Environmental jobs on the upswing

Oct. 9, 2004 at 5:35 PM
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WASHINGTON, Oct. 9 (UPI) -- Two studies released last week report that environmental jobs -- a new but growing category of work -- could help create thousands of jobs that have been lost in the Rust Belt states.

According to economic research firm Management Information Service, Inc. (MISI), the overlooked jobs benefits of environmental protection could "play a significant role in offsetting thousands of lost jobs in Minnesota, Wisconsin, Ohio and Michigan, as well as nationwide." These findings were in a group of comprehensive national and state-specific studies of the environmental industry, "Jobs Creation in the Environmental Industry in the U.S."

The research in four core manufacturing states showed that investments in environmental protection activities are likely to provide "a greater than proportionate assist" to the manufacturing sector in these states, and that this benefit has been largely overlooked. Thursday's release of data from Minnesota and Wisconsin follows the release of similar research in Michigan and Ohio by MISI last week. The studies include profiles of key environmental companies in all four states.

MISI said that the combined studies counter the assumption that environmental protection inhibits employment and economic growth. For last year, MISI found "that the combined environmental industry in Michigan, Minnesota, Ohio, and Wisconsin produced nearly half a million jobs in these four states, and nearly five million jobs nationwide." The studies are a project of the Jobs and Environment Initiative.

"These studies quantify the broad jobs creation benefits of strong environmental policies," said Roger Bezdek, president of MISI. "The reports find that these manufacturing heavy states could reap additional jobs creation benefits from further environmental investments. These states should also better link environmental and economic development policies, including new skills training and anti-poverty efforts."

According to MISI, nationwide sales from the environmental industry topped $300 billion in 2003, with 4.97 million environmental jobs. Sales in 2003 from the environmental industry in Minnesota, Wisconsin, Ohio and Michigan range from $5 billion to $12.9 billion. There were 92,000 to 217,000 environmental-related employees in these states.

"Green policies yield black ink," said David Thompson, president and chief executive officer of the Kalamazoo, Michigan-based American Energy Exchange, Inc., a large manufacturer of heat recovery equipment in the U.S. "The environmental industry could brighten the future of domestic manufacturing. Our focus on the design, patenting and production of energy efficient products like air conditioners has keyed our growth in hiring and profits."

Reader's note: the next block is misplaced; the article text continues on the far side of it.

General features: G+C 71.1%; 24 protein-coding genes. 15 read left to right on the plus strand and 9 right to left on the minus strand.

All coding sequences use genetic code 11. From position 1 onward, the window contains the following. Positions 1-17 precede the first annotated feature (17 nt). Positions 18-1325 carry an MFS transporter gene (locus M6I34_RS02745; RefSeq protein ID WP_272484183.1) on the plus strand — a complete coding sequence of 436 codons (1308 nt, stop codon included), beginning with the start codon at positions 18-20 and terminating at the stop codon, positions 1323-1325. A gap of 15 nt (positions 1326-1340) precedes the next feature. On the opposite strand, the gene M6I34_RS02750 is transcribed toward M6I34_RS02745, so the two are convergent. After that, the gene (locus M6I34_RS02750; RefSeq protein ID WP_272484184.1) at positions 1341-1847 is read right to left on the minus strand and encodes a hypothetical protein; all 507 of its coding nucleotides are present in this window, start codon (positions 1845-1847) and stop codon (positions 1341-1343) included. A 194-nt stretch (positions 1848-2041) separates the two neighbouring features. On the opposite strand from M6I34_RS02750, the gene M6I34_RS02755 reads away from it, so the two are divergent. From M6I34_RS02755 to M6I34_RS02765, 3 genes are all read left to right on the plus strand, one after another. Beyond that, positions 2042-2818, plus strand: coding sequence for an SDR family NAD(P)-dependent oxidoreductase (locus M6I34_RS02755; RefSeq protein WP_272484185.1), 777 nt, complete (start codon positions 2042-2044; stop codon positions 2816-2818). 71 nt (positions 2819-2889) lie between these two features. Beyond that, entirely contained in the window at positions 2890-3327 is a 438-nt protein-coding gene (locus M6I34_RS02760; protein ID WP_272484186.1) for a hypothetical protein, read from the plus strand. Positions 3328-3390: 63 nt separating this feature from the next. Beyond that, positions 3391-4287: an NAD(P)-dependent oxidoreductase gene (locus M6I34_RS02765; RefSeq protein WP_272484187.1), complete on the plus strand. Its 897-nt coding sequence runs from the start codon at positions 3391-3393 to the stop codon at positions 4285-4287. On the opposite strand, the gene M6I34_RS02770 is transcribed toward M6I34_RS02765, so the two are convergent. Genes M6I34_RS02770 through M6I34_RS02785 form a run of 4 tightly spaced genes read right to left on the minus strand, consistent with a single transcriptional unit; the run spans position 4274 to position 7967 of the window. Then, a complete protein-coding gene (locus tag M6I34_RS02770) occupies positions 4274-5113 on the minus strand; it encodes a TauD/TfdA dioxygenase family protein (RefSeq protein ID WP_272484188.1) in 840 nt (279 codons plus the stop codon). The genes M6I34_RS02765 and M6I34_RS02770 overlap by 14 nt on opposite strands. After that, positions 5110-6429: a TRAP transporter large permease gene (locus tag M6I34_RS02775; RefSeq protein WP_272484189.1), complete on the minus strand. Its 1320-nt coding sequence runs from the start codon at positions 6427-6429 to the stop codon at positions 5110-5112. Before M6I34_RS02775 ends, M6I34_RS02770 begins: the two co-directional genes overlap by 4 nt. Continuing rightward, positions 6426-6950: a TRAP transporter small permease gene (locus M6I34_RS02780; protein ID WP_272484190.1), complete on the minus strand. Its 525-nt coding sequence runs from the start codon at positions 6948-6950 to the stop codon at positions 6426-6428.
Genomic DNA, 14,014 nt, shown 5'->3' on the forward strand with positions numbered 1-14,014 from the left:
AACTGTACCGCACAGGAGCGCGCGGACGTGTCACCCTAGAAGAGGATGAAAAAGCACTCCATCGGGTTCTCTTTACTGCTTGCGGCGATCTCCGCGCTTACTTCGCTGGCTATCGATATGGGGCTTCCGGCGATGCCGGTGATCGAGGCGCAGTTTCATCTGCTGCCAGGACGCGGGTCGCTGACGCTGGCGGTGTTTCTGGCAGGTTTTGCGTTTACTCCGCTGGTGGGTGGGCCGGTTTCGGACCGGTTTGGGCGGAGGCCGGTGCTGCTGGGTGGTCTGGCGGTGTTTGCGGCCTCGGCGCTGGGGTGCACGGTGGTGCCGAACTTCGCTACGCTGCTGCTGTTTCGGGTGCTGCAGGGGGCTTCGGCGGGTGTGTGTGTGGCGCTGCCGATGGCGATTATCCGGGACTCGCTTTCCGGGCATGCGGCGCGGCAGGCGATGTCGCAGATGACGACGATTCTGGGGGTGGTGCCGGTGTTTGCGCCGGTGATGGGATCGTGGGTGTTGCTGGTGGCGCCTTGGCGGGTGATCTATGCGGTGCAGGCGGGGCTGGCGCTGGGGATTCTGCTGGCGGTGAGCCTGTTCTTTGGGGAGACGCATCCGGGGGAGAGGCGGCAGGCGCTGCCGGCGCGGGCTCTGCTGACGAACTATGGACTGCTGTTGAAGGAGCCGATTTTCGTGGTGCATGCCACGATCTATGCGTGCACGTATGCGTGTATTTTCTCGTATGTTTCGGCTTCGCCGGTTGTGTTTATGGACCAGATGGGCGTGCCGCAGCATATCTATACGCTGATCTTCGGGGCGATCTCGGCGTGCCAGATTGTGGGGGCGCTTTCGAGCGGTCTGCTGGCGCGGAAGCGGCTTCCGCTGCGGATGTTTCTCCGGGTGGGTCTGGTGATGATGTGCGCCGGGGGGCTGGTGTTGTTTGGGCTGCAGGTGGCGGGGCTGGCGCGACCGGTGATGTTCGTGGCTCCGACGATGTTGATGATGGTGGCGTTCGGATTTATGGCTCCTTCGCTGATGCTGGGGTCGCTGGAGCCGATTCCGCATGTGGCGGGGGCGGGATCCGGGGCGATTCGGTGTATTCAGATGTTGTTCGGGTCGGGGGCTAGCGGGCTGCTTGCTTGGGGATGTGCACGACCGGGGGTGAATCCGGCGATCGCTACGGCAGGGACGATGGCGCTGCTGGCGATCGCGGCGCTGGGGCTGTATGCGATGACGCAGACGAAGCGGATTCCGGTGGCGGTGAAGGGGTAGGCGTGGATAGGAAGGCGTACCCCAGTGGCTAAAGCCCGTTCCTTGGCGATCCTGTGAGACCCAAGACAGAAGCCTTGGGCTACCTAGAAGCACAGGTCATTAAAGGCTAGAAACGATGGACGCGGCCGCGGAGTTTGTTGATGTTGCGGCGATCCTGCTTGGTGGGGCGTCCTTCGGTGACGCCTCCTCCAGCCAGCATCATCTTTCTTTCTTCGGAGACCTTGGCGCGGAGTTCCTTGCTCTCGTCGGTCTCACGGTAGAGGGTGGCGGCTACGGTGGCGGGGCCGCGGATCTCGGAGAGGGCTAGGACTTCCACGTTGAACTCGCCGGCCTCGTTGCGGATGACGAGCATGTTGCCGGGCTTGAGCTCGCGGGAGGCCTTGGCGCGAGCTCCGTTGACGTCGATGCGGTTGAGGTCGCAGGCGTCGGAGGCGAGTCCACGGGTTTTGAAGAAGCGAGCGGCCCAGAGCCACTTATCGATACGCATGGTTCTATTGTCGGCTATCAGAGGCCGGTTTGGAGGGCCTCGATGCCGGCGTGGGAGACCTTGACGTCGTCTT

The two MISI studies reported that the environmental industry has been relatively recession proof, with the studies saying that during recent periods of weak overall economic job growth, the environmental industry continued to grow at 1 to 2 percent annually in these four states. In addition, MISI forecasts that the environmental industry will continue to grow, with yearly expenditures increasing to $357 billion in 2010.

"Contrary to popular myth, jobs are created, not lost, by environmental protection," noted Paula DiPerna, a public policy analyst and founder of the Jobs and the Environment Initiative. "And this study shows that more investment in areas such as water quality and energy efficiency could help offset some jobs loss, and create new jobs of all kinds for people from all walks life."

According to the study, "environmental jobs are also less vulnerable to outsourcing at this time because both direct and indirect environmental jobs involve work that is related to local environmental conditions, such as clean water, air quality, local environmental clean-up, testing, monitoring, equipment installation, retrofitting and re-design."

MISI said that jobs analyzed by the reports are both directly and indirectly created by the environmental industry. The study explained that environmental industries and jobs are defined as those that "as a result of environmental pressures and concerns, have produced the development of numerous products, processes and services, which specifically target the reduction of environmental impact."

According to the studies, "the vast majority of the jobs created by environmental protection are standard jobs for accountants, engineers, computer analysts, plumbers, factory workers, truck drivers, mechanics, etc.," MISI said in a statement.

"We should favor more, not less, environmental investment since strong pro-environment policies could be a major source of new manufacturing jobs in the U.S. as we enter the new century and more global competition, not to mention the benefits for the natural environment," DiPerna said.

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